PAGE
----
Oil industry lobbyists have been overwhelmingly successful in killing proposed federal regulations to cut carbon emissions from electric utilities. For over a decade, the industry has effectively financed studies that debunk climate change science, and in recent years, the windfall profits of the energy industry have been fueling a new war against federal regulation. While there is room for doubt about the science behind climate change, industry profit is imperiling Americans’ lives.
Climate change has made landfall in homes and communities all over the country, a photo essay that exposes the tragedy of this invisible threat.
The power plant industry is the single-largest source of carbon emissions in the United States, spewing out billions of tons of carbon pollution each year. Most Americans live near these plants. In fact, just 35 percent of Americans live within 150 miles of a coal-fired power plant. Even if coal were to go out of business today, we would still need 1,000 new coal plants in just 35 years to meet our electricity needs.
Power plants are part of the overall system for generating electricity, and as a result, they pollute power plants, air and water, and contribute to climate change. The U.S. Environmental Protection Agency has determined that over half of the annual emission of carbon pollution comes from power plants. As an energy infrastructure central player, the power plant industry must take a seat at the table.
The coal industry, on the other hand, is also in the “power” room of climate. Coal fired electricity generation continues to rise in the United States. According to the U.S. Energy Information Administration, coal consumption is up 6 percent since 2014. Domestic coal production is also expanding. Yet the coal industry doesn’t like the E.P.A.’s plans for reducing carbon emissions. In April, President Trump directed the E.P.A. to begin work on a new national environmental law — Energy Policy Act of 2017 — that would permit carbon emissions and the construction of new coal plants.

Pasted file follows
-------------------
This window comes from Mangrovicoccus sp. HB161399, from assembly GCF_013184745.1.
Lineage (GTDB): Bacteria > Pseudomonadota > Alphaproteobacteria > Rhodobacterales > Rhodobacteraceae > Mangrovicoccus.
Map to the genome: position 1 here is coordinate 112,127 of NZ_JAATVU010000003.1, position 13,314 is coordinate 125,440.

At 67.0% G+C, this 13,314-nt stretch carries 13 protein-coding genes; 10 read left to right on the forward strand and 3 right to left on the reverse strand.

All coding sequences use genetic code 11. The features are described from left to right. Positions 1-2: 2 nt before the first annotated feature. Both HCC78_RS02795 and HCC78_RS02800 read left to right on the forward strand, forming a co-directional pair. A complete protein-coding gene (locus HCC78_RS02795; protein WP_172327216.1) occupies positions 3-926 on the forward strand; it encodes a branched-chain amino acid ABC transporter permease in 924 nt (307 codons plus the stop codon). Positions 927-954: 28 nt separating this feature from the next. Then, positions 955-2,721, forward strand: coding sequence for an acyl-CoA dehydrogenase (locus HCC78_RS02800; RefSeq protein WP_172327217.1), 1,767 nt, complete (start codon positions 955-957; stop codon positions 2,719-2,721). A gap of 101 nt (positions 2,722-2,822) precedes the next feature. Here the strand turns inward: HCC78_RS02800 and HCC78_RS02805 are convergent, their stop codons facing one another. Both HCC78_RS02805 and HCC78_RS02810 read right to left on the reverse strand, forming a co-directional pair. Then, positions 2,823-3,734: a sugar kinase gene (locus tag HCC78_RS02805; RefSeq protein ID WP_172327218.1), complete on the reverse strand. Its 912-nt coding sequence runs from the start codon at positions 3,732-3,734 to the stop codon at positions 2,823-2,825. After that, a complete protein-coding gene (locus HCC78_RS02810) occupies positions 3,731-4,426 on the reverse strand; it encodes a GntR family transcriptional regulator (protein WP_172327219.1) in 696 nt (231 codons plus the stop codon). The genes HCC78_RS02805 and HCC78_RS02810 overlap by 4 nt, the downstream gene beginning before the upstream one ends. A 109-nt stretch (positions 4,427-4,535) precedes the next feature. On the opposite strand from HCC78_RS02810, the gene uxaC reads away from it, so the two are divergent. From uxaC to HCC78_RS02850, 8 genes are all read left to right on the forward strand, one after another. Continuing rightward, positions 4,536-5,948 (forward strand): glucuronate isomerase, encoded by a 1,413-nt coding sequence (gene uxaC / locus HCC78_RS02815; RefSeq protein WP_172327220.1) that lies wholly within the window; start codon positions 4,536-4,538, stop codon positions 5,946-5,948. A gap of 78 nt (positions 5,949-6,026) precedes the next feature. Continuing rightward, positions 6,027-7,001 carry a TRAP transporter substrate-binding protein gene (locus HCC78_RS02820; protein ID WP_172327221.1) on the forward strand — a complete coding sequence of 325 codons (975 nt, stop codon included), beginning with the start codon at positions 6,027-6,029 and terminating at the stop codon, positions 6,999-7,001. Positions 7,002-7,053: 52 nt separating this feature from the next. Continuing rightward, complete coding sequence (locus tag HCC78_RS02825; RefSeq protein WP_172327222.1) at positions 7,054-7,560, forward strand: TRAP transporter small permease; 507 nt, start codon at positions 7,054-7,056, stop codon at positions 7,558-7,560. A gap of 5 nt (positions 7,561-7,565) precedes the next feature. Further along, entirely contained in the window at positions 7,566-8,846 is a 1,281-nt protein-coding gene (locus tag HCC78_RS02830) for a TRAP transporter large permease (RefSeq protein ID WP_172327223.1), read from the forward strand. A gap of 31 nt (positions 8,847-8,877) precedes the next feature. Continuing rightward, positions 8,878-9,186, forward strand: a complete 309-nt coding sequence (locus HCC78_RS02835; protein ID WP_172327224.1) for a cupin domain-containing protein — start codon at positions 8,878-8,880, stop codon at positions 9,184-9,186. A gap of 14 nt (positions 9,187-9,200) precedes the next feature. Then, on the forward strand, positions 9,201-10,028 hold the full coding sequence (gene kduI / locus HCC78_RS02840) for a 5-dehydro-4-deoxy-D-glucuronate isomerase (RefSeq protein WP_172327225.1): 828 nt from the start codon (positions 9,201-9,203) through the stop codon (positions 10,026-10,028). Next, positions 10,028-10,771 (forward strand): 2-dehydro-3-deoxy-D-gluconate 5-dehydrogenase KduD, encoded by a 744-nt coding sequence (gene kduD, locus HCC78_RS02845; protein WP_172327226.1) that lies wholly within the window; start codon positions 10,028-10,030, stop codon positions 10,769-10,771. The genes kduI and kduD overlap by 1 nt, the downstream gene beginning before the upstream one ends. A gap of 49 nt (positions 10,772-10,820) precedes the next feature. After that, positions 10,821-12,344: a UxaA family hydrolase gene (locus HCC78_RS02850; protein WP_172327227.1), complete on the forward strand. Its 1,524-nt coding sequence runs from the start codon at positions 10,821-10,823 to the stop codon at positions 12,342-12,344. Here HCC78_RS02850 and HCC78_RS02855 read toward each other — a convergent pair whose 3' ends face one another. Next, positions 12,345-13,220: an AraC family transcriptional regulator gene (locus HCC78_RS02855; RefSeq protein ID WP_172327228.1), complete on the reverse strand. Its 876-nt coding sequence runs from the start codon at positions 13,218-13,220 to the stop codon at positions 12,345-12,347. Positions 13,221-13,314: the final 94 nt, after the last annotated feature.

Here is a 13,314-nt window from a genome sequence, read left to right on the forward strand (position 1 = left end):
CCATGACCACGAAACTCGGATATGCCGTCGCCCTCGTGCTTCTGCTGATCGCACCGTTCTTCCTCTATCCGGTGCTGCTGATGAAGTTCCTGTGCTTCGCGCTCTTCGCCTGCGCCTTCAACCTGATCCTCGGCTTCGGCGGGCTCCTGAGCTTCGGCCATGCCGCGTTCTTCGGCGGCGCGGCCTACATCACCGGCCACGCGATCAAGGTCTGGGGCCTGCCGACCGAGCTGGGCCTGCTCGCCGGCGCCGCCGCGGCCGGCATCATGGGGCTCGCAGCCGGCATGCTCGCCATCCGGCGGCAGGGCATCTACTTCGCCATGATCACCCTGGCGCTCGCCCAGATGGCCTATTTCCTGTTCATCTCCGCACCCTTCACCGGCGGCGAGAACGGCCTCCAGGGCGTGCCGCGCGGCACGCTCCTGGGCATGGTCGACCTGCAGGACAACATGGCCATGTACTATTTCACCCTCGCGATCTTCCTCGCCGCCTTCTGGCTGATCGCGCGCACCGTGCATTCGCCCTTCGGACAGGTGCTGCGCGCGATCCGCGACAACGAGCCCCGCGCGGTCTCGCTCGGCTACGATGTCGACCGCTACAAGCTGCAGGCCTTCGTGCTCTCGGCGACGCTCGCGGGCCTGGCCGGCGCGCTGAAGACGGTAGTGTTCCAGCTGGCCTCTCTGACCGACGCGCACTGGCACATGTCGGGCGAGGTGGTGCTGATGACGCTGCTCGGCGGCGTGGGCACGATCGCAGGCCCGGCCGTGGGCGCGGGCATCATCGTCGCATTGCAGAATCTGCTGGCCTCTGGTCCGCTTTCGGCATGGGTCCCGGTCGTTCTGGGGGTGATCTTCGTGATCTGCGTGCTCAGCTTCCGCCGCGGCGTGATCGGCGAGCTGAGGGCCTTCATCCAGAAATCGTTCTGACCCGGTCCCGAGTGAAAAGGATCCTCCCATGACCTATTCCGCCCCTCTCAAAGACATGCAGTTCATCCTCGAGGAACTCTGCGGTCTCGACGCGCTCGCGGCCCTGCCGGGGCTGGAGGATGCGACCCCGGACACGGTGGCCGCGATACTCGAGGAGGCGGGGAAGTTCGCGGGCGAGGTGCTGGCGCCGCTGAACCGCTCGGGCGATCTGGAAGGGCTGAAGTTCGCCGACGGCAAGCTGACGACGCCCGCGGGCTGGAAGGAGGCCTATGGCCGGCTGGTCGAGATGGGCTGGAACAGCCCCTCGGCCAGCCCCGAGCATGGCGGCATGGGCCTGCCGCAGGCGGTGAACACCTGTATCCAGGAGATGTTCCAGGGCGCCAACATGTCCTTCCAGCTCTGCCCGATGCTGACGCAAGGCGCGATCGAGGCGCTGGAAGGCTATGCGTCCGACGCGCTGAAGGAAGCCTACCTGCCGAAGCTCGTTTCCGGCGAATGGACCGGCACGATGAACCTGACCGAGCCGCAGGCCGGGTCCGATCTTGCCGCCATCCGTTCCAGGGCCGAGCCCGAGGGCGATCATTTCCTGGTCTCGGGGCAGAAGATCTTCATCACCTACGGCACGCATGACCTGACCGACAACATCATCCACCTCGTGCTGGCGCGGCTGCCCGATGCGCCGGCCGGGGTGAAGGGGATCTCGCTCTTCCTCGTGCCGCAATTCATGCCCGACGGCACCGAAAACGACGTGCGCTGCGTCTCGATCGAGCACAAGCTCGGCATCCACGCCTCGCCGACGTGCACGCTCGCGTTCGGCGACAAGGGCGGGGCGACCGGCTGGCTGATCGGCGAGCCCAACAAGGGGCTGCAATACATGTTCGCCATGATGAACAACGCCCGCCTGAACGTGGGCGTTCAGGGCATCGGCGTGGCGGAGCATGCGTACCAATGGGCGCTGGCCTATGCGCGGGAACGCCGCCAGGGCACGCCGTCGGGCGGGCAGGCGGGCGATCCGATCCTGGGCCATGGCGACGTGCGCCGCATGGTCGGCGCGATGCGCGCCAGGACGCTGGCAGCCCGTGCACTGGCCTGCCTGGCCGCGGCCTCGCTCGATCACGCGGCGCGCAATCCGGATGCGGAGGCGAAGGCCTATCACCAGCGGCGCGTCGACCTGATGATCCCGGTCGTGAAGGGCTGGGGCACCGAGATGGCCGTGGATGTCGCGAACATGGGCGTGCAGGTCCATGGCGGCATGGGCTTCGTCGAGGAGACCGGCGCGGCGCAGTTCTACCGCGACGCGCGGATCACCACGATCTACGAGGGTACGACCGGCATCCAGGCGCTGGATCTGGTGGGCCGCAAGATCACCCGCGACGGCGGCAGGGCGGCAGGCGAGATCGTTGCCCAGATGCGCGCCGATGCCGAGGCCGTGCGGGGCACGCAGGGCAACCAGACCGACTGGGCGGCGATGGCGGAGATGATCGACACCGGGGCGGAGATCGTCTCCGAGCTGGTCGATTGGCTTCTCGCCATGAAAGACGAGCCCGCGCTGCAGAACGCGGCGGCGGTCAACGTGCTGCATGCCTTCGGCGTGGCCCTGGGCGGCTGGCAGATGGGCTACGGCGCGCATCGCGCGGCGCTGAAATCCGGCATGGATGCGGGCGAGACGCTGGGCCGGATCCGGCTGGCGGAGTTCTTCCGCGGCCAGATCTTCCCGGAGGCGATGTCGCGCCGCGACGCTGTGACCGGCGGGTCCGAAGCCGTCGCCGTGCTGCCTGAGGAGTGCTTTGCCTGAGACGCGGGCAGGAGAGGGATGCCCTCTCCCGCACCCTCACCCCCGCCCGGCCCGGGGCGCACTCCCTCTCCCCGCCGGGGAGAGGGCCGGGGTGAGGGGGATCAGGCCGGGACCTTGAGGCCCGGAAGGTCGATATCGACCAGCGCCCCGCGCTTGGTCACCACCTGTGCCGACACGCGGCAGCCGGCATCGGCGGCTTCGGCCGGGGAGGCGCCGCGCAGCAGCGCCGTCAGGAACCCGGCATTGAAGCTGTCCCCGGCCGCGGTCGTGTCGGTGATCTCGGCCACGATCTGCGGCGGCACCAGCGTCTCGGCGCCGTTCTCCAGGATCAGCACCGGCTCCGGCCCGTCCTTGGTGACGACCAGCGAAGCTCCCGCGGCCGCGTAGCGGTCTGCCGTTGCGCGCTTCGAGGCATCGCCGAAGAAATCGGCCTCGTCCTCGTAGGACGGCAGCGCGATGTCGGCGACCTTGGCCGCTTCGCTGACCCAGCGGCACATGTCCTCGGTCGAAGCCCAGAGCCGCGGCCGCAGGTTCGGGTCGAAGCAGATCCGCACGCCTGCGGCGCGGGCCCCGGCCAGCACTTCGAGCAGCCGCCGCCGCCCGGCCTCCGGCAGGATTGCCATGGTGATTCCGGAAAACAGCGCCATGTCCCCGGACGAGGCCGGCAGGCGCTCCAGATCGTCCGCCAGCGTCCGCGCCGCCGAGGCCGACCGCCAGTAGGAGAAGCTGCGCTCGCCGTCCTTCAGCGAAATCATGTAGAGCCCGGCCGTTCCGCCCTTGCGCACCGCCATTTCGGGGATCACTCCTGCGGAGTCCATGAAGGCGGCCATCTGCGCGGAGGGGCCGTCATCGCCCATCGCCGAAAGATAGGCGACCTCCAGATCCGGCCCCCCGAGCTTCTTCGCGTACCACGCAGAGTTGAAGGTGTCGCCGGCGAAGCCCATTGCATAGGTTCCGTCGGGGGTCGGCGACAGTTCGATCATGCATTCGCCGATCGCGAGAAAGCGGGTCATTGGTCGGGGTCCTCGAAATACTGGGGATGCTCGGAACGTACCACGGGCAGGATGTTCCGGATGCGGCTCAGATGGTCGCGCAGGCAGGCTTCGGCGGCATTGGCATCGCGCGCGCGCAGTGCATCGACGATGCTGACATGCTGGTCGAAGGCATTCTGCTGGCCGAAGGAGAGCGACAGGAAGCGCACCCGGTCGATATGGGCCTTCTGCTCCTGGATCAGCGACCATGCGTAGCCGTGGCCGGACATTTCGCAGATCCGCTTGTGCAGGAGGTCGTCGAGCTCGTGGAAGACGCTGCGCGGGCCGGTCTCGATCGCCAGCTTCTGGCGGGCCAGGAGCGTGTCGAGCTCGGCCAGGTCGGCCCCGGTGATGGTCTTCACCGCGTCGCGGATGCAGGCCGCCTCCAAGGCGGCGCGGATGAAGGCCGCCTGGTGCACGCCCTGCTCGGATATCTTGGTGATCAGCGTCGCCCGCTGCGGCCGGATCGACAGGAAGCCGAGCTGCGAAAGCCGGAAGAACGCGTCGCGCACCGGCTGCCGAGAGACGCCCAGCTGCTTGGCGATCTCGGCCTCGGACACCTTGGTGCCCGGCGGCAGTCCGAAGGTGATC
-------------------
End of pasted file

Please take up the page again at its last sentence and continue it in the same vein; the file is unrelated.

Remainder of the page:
Beyond pollution, this coal industry is an enormous economic drag on the nation. Other industries have far outpaced coal’s decline. But because coal remains a renewable resource (coal can still be used to generate electricity), the renewable energy industry’s boom is largely invisible. It has created more than 400,000 jobs, the largest single job class since the early 1970s, according to the Bureau of Labor Statistics.
When President Trump attacks the environment and the electricity system, he is attacking Americans. As the fight for climate action intensifies, the stakes are ever higher. The energy industry must recognize that the law of unintended consequences is increasingly at play. According to a recent analysis from the Department of Energy, the nation’s electricity system is going to face supply and demand constraints in the coming years. If this is not addressed, it will lead to increases in electricity prices for millions of Americans. Many will be forced to make economic decisions that will reduce the use of fossil fuels, which will have other consequences.
Through court challenges and the press, Americans are looking at Big Oil’s great profits, and the interplay between industry profits and the health and welfare of Americans. Just how close the spotlight is being shone on Big Oil’s role in energy policy is reflected in Trump’s budget proposal, released earlier this month. The executive summary calls for eliminating many vital programs and rules that do not yet show significant returns.
As the argument over the role of Big Oil in energy policy heats up, Congress should work to create a bipartisan energy policy that will help the American people. The American people need to know that we can build a just and prosperous future with a cleaner energy system while powering the economy with clean power.